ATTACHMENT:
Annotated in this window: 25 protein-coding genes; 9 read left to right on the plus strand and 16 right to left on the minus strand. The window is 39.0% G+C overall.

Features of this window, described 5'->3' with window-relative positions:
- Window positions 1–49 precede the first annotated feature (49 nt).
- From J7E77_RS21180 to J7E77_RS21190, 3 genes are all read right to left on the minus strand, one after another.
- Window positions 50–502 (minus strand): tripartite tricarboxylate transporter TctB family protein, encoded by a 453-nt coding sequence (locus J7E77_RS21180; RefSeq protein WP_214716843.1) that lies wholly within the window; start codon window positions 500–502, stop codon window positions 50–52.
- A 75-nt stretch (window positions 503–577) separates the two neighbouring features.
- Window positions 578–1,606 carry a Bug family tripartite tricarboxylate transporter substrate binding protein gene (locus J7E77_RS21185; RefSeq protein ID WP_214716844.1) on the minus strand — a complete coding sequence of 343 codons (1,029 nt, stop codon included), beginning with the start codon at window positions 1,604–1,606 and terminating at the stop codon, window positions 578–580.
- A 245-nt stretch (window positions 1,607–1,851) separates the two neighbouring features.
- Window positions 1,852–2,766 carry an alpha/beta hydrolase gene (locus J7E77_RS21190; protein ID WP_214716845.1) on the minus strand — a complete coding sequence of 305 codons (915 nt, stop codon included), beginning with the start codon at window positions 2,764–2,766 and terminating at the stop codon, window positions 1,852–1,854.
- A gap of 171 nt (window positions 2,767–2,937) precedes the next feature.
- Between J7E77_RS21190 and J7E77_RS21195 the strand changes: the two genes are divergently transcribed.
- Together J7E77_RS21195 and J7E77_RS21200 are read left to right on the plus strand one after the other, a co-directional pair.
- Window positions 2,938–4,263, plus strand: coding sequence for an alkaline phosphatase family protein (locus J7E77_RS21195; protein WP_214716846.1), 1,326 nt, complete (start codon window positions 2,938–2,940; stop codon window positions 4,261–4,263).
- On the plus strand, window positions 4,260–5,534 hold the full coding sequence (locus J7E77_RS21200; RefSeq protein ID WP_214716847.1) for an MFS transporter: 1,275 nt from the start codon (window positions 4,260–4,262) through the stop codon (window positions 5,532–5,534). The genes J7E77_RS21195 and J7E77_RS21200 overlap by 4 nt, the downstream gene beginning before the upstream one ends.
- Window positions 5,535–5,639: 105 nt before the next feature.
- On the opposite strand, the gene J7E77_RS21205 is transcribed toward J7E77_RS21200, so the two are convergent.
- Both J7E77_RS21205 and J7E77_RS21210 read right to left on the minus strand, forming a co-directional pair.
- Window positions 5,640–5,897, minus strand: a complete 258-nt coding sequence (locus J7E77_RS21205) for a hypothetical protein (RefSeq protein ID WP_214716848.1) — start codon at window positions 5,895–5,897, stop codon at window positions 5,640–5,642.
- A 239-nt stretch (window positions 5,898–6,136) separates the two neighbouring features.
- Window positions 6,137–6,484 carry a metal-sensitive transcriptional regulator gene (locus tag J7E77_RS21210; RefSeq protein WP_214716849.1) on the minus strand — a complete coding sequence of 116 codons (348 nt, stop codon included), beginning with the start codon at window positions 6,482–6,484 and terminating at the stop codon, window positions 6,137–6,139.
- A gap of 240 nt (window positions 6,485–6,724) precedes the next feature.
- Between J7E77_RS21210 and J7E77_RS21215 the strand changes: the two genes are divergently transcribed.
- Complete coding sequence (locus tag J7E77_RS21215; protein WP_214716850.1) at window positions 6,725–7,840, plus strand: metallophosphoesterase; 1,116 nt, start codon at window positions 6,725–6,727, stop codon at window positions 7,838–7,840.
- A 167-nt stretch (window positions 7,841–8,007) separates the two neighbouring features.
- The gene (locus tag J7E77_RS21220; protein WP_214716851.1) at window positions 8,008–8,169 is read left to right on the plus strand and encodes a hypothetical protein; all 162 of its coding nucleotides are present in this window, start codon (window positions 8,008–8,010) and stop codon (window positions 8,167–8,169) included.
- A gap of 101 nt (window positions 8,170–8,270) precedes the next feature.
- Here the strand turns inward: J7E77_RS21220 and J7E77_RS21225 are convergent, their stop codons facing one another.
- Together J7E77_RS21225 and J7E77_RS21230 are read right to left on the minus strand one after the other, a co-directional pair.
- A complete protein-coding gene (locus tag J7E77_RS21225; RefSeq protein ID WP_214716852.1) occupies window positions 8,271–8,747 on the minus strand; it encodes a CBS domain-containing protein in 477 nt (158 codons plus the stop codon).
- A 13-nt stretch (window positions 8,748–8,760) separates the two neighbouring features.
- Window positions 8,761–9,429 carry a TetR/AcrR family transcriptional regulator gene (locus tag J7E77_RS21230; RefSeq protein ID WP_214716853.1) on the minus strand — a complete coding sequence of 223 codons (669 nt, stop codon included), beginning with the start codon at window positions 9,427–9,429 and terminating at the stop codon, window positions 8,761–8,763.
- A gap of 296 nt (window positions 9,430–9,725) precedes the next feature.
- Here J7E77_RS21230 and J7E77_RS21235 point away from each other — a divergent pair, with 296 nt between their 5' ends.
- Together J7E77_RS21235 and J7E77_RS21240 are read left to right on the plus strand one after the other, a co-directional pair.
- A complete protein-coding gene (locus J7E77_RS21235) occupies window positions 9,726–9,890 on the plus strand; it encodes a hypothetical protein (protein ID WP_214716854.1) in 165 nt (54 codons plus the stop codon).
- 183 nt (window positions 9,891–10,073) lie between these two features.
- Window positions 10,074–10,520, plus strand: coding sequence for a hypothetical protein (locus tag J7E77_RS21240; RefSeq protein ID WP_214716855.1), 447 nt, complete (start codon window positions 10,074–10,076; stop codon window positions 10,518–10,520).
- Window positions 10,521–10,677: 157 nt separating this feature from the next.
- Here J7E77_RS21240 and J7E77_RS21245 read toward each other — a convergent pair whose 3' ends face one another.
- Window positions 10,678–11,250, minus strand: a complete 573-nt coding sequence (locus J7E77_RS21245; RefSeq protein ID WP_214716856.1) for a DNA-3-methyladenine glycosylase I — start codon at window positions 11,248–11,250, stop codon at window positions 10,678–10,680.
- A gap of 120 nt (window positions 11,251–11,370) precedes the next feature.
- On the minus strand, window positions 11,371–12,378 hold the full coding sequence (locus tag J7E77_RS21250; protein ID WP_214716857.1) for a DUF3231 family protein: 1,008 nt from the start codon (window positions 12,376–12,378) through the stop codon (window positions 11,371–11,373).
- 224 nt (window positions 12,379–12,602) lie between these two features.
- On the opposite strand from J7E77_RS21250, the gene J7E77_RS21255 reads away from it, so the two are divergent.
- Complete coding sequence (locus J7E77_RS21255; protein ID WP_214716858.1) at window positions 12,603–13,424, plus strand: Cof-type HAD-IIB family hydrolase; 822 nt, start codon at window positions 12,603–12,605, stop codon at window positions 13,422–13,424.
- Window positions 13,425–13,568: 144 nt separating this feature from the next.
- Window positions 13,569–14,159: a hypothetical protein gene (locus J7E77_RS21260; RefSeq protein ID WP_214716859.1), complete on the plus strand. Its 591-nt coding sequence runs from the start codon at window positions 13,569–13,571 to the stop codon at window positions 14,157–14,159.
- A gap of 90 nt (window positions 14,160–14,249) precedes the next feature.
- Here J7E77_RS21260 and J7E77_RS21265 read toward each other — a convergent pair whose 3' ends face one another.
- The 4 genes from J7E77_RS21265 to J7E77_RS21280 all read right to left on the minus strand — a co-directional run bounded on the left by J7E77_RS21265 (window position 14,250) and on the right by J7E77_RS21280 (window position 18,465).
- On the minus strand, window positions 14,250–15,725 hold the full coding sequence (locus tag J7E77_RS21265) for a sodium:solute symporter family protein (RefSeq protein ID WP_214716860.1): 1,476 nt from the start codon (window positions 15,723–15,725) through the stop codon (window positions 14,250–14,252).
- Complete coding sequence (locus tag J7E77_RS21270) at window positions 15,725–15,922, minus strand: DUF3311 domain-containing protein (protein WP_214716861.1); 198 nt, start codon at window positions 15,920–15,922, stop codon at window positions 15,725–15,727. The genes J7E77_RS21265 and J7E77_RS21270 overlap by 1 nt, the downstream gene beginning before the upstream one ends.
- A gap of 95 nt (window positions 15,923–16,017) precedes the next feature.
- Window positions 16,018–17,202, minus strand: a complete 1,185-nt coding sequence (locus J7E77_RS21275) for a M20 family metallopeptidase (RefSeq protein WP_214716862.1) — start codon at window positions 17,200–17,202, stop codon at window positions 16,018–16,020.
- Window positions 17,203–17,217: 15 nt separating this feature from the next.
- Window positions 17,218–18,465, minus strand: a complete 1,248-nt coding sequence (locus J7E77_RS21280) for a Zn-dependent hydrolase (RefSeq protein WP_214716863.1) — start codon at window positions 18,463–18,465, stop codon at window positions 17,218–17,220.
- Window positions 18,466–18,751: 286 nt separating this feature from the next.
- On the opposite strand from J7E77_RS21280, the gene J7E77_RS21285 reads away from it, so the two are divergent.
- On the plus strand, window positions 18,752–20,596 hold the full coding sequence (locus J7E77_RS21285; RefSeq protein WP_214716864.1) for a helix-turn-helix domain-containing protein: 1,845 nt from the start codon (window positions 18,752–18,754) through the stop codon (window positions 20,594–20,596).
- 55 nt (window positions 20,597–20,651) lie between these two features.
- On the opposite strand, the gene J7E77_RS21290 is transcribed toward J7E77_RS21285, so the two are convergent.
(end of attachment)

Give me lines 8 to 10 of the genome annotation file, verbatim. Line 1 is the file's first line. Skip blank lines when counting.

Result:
- A 245-nt stretch (window positions 1,607–1,851) separates the two neighbouring features.
- Window positions 1,852–2,766 carry an alpha/beta hydrolase gene (locus J7E77_RS21190; protein ID WP_214716845.1) on the minus strand — a complete coding sequence of 305 codons (915 nt, stop codon included), beginning with the start codon at window positions 2,764–2,766 and terminating at the stop codon, window positions 1,852–1,854.
- A gap of 171 nt (window positions 2,767–2,937) precedes the next feature.